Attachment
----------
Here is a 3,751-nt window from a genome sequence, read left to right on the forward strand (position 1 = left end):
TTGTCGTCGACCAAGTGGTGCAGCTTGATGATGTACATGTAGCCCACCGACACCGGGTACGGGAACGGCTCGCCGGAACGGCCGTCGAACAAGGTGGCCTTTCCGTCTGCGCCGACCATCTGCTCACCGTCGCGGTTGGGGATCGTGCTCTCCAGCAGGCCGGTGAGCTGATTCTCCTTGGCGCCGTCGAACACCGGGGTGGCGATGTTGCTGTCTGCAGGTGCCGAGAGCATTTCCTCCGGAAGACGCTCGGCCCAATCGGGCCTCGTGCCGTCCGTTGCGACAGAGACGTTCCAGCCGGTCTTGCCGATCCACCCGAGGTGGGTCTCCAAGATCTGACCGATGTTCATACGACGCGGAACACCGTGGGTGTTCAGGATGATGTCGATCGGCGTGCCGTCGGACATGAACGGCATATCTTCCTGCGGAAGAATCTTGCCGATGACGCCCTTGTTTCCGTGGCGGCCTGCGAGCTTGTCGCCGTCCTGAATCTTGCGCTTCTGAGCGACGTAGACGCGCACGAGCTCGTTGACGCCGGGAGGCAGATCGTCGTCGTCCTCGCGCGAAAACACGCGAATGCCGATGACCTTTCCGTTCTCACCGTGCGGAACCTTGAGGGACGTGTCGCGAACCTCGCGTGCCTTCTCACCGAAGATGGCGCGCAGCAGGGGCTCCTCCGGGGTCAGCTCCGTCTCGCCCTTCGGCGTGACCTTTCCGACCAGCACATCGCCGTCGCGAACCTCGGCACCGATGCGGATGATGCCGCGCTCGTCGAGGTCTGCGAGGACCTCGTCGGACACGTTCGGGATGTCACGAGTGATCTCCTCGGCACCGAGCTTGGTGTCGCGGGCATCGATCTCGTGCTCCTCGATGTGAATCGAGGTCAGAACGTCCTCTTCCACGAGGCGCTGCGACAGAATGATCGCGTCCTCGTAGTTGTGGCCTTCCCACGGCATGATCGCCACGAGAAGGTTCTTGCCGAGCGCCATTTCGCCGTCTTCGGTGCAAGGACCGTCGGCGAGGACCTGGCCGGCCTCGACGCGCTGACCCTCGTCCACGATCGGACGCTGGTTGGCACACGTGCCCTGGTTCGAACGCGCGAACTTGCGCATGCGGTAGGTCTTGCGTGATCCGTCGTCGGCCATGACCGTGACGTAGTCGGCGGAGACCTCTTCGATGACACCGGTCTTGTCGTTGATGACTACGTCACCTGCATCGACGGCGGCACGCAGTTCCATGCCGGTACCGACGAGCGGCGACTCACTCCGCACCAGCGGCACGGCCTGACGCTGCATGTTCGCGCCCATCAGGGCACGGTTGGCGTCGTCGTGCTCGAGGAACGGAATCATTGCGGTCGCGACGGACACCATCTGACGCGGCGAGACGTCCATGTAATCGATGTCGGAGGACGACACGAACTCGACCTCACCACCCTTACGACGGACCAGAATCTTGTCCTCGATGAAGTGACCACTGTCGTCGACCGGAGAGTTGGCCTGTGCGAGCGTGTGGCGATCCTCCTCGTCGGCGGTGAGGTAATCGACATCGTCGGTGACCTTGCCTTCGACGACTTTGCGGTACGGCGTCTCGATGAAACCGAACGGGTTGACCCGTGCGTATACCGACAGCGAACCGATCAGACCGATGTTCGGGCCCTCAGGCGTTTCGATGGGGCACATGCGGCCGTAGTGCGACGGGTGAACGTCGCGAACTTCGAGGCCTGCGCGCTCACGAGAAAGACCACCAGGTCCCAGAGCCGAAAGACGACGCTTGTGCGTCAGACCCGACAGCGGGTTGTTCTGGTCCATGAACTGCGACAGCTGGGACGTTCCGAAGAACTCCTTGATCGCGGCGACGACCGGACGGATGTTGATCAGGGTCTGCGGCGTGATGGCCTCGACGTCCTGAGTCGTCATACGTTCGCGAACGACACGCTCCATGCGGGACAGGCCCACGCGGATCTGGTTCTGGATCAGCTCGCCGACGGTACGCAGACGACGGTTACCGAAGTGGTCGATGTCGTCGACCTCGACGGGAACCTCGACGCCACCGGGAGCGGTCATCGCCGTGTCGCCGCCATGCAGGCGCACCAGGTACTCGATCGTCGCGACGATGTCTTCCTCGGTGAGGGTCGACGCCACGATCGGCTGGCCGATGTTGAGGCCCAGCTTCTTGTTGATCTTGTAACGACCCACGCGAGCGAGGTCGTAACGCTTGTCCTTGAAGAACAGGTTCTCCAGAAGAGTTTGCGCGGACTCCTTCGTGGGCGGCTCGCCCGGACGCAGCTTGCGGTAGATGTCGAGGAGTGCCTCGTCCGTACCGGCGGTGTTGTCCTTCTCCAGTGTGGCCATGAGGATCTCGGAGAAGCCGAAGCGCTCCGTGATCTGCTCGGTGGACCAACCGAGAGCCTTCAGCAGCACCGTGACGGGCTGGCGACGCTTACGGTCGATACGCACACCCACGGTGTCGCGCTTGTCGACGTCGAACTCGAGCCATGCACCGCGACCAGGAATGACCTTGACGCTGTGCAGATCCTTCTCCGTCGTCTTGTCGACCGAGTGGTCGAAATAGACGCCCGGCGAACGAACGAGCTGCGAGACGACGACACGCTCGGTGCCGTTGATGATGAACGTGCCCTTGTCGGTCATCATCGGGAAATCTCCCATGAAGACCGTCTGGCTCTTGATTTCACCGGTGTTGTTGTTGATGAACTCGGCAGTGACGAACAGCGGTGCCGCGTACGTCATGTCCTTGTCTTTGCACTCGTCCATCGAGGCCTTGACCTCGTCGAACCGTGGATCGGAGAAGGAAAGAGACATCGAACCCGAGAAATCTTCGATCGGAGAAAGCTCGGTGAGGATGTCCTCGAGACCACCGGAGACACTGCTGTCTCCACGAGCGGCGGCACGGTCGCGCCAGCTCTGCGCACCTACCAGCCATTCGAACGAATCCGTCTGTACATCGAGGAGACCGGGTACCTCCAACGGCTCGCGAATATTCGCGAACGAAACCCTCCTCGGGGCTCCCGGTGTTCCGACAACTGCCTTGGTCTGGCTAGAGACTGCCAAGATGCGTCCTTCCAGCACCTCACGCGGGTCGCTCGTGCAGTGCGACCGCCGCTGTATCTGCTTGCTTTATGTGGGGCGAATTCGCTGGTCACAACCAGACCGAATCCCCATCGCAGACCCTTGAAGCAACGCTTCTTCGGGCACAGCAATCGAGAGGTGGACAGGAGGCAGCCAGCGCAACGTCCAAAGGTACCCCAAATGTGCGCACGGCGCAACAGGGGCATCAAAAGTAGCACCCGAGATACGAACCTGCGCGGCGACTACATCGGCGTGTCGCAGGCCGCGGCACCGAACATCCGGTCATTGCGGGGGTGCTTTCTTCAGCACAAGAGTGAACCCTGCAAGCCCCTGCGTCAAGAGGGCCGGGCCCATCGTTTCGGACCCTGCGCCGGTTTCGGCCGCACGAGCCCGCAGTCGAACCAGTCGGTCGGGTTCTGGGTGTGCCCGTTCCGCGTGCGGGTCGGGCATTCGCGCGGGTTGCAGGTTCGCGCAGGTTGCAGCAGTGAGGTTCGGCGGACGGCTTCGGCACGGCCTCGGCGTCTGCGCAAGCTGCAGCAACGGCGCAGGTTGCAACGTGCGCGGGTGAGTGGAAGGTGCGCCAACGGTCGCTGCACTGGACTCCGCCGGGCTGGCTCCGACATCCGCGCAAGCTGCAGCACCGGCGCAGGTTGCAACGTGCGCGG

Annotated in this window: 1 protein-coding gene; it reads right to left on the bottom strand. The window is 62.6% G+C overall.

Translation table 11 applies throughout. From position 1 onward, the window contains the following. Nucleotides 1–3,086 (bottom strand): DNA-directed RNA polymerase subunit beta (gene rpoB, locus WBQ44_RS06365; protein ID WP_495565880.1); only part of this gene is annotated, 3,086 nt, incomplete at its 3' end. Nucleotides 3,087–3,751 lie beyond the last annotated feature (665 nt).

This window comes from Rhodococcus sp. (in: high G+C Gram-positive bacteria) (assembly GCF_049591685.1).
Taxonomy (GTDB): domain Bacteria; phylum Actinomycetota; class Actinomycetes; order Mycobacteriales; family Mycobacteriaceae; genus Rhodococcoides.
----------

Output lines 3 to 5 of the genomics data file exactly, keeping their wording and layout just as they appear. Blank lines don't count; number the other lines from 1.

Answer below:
Annotated in this window: 1 protein-coding gene; it reads right to left on the bottom strand. The window is 62.6% G+C overall.

Translation table 11 applies throughout. From position 1 onward, the window contains the following. Nucleotides 1–3,086 (bottom strand): DNA-directed RNA polymerase subunit beta (gene rpoB, locus WBQ44_RS06365; protein ID WP_495565880.1); only part of this gene is annotated, 3,086 nt, incomplete at its 3' end. Nucleotides 3,087–3,751 lie beyond the last annotated feature (665 nt).

This window comes from Rhodococcus sp. (in: high G+C Gram-positive bacteria) (assembly GCF_049591685.1).